Thursday, November 17, 2011

Cupples Building 7 CAN and SHOULD be Saved!

Cupples 7 02
Last week Kevin McGowan applied for a permit demolish Cupples Building #7 saying "he had not choice". Whether he gets a demolition permit will be decided by the Preservation Board on Monday, November 28th, the same night that the fate of the Pevely Dairy will be decided.

There are however other choices besides demolition for Cupples 7. McGowan says that it would be $2 million cheaper to demolish the building than to stabilize it. As someone who works on historic renovation projects for a living, I understand that fully stabilizing the collapsing interior structure would be an expensive endeavor. There is however an alternative that would be significantly less costly than fully re-building the interior timber structure, which is something that should eventually be done as part of the building's redevelopment.

Russia Wharf Facade Bracing - Boston
Erecting structural steel bracing on the exterior is something that is often done to stabilize unreinforced masonry facades. On Boston's Russia Wharf the facades of two warehouses were braced while the interior of the buildings were dismantled to make way for a new hi-rise development that incorporates the facades. In the case of Cupples 7, the four exterior masonry walls would be braced and the collapsing interior left as-is, to be stabilized in the future.

Russia Wharf Facade Bracing - Boston
Another view of Russia Wharf showing that the scale of the facades is similar to that of Cupples 7. While the cost of this type of bracing would not be chump change, neither would demolition of a massive masonry building. In 2001, according to City records, the unfortunate demolition of another Cupples warehouse (#4) across the street at 10th & Spruce cost $147,760.00. Cupples 7 is at least 1 1/2 times the size of the demolished warehouse and with 10 years of inflation, the cost of demolition for Cupples 7 could be at least twice as much. It should be noted that demolition of the Cupples #4 building was done under the auspices that the building was "structurally unsound" AND would be replaced with a similar scaled office building instead of the parking lot that eventually replaced it.

Church with facade bracing
The exterior walls of the United Methodist Church in Burlington, Iowa were braced after a devastating fire gutted the building. The congregation plans to re-build and expand into an adjacent vacant downtown department store.

Some might argue that bracing the facades of Cupples 7 would render portions of Spruce and 11th Streets as well as sidewalks unusable for years.

braced building facade
This does not necessarily need to be the case as with this example in Memphis (photo by Cathy Jones). The sidewalk is fully usable and there are even temporary displays in the storefronts! In Washington DC, where this technique has been used many times for various projects, the exterior of the former Gales School was structurally braced while awaiting renovation.

While this method may not be a familiar sight in St. Louis, it is a proven way to preserve at least the exterior of historic structures that otherwise would be lost forever. In the case of Cupples 7, while much of the interior is crumbling, you might be surprised how it is possible to save portions of the timber that remain and rebuild what is collapsed.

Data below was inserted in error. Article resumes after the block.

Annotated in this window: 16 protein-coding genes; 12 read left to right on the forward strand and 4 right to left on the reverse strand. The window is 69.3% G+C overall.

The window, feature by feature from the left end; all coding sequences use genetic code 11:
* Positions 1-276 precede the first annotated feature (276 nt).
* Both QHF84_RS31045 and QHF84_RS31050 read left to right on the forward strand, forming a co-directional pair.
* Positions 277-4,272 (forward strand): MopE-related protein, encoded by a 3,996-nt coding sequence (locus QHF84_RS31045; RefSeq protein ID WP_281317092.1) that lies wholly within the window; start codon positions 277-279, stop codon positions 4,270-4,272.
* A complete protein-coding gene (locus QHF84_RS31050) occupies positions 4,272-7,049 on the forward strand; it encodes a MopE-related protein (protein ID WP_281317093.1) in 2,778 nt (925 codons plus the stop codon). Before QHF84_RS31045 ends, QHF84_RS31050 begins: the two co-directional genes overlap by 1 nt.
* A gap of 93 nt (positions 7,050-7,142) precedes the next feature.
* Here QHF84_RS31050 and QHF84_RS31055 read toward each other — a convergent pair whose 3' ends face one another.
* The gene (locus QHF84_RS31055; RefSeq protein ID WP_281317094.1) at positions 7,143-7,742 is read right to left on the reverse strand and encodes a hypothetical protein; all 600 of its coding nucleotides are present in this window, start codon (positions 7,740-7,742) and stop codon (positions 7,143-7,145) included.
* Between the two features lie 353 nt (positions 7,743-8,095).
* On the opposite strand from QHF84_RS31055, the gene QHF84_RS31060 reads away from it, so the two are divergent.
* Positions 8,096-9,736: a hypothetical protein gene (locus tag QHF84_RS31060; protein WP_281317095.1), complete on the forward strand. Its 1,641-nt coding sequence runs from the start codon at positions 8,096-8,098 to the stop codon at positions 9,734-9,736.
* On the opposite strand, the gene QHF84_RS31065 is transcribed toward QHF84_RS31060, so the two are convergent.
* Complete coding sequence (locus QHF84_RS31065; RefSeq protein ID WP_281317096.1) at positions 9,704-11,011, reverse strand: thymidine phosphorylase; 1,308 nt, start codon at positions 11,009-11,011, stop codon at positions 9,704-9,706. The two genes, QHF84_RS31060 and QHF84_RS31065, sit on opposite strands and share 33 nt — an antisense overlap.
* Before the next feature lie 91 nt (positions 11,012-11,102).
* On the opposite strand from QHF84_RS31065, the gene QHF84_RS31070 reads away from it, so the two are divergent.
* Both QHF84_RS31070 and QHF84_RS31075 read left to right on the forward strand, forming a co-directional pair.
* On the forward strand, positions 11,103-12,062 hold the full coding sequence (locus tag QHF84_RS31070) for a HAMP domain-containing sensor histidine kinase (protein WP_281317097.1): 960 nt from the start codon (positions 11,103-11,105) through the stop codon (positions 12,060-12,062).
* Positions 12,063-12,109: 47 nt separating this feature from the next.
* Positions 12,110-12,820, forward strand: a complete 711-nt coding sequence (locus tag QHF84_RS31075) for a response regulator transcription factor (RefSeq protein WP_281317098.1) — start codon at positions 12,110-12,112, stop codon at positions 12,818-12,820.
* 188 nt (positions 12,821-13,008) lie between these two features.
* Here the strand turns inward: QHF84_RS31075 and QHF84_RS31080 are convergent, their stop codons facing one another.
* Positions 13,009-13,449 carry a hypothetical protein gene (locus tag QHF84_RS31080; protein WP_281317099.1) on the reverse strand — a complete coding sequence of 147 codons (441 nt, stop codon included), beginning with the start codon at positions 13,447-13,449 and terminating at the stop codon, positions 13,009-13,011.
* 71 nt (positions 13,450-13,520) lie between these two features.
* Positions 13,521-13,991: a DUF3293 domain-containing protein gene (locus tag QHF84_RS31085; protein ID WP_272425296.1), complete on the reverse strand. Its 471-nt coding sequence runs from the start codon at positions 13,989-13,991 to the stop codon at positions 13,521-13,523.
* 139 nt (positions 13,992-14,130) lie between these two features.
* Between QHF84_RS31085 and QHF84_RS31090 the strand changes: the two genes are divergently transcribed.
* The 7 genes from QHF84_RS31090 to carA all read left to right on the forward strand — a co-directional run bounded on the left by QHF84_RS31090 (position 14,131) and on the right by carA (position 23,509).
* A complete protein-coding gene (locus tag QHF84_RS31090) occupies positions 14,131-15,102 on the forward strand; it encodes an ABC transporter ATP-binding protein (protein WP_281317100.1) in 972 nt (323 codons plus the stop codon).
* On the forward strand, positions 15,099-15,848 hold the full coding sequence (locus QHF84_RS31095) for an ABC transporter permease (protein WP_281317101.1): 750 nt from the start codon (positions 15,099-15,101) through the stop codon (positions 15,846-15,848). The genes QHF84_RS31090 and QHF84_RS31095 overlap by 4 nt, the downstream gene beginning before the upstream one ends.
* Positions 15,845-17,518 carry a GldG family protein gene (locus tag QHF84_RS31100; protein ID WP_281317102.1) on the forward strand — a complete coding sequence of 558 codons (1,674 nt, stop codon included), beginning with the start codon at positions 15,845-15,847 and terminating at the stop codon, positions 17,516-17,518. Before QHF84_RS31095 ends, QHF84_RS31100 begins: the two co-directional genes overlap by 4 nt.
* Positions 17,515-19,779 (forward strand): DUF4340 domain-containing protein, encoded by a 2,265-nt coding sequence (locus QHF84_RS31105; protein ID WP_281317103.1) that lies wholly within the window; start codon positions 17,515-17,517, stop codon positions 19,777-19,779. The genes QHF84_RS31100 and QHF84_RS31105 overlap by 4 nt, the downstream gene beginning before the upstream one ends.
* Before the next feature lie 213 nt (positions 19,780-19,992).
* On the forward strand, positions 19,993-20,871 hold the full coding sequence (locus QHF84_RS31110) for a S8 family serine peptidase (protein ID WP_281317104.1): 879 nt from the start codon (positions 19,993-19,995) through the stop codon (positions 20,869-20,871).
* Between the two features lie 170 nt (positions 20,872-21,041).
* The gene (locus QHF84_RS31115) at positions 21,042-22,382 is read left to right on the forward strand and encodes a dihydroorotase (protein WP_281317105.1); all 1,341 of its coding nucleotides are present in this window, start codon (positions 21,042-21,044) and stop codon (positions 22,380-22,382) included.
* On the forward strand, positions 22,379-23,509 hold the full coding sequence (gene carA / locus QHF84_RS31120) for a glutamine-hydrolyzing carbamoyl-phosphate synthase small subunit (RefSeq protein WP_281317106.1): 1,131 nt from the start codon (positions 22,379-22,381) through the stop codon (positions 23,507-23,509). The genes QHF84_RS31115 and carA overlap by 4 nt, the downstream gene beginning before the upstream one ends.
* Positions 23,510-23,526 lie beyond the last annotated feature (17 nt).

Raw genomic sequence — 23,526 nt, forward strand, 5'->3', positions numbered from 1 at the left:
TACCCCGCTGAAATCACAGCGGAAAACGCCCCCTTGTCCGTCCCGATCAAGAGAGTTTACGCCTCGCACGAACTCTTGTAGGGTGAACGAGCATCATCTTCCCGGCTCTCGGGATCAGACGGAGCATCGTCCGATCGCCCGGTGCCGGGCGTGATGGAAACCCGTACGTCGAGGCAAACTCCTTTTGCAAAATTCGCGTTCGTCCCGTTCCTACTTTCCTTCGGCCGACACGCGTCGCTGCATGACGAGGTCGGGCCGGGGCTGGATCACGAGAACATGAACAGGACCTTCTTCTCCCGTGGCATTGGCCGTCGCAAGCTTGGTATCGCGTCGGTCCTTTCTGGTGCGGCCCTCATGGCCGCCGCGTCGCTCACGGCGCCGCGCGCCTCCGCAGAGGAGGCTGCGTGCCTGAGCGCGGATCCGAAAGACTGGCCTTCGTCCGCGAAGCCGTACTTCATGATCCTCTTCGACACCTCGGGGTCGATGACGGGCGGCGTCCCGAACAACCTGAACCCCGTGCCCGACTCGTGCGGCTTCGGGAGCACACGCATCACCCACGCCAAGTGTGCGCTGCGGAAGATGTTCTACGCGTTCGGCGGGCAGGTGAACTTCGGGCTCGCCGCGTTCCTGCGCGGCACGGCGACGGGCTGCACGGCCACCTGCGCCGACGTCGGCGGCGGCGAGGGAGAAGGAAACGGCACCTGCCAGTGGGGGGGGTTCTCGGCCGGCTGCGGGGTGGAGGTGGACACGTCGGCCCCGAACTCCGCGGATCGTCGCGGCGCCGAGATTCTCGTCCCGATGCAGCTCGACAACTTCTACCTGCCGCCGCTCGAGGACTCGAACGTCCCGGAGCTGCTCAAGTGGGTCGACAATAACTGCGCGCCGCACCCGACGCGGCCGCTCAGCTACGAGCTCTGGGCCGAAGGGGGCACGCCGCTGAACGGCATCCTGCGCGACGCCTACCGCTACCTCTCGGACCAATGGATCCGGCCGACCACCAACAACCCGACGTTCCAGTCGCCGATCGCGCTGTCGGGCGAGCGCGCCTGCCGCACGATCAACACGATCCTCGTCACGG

My first loft project was a building that had suffered what would appear to be catastrophic damage but was resurrected into the M-Lofts, which consists of 40 apartments and commercial space in Lafayette Square. In 1999, the former factory building of the International Shoe Company had seen better days. Almost 30% of the floors of the building were collapsed in the basement, and about 80% of the roof structure had fallen to the floor below.
Looking into the one of the debris pits at the west end of the building
Floors bending down into the hole
Much of the roof and clerestories had collapsed onto the floor below
Portions of the interior structure that had collapsed were carefully cut away and removed, then re-building began from the first floor up. All of the interior rebuilding was eligible for Missouri and Federal Historic Tax Credits because it was a restoration of existing building elements. This made what otherwise would not have been affordable workable for the projects proforma. In the case of Cupples 7, which has a larger floor plate, planning an atrium in one of the collapsed areas could further reduce the cost of re-building the interior structure.
Massive new timbers replicating the originals were imported from Canada
The completed building shows how something that looks insurmountable can be accomplished successfully. If Kevin McGowan is not up to the task of rebuilding Cupples Building 7, then he should sell the building to someone who is willing to do so. In the mean time, structurally bracing the walls from the exterior is the best solution for stabilization so that this National Register landmark can be preserved for the future.

McGowan said himself that "millions of people walk by that building every year going those Cardinals games, going to the hockey games, going to the various courthouses, even living across the street and next to the building in apartment buildings", which is all the more reason that Cupples 7 should not become yet another giant vacant lot like the Ballpark Village site.

3 comments:

Anonymous said...

What is wrong with people in st. Louis that they don't appreciate and see the value of these older buildings? Thanks for fighting the fight to keep them standing!

Adam W. said...

you're amazing, Paul! please make sure that McGowan and the preservation board see this!!!

Andrew Raimist said...

Paul, this is an excellent blog post that shows the dangers involved and the solutions to preserving historic structures like Cupples 7. Keep up the good work!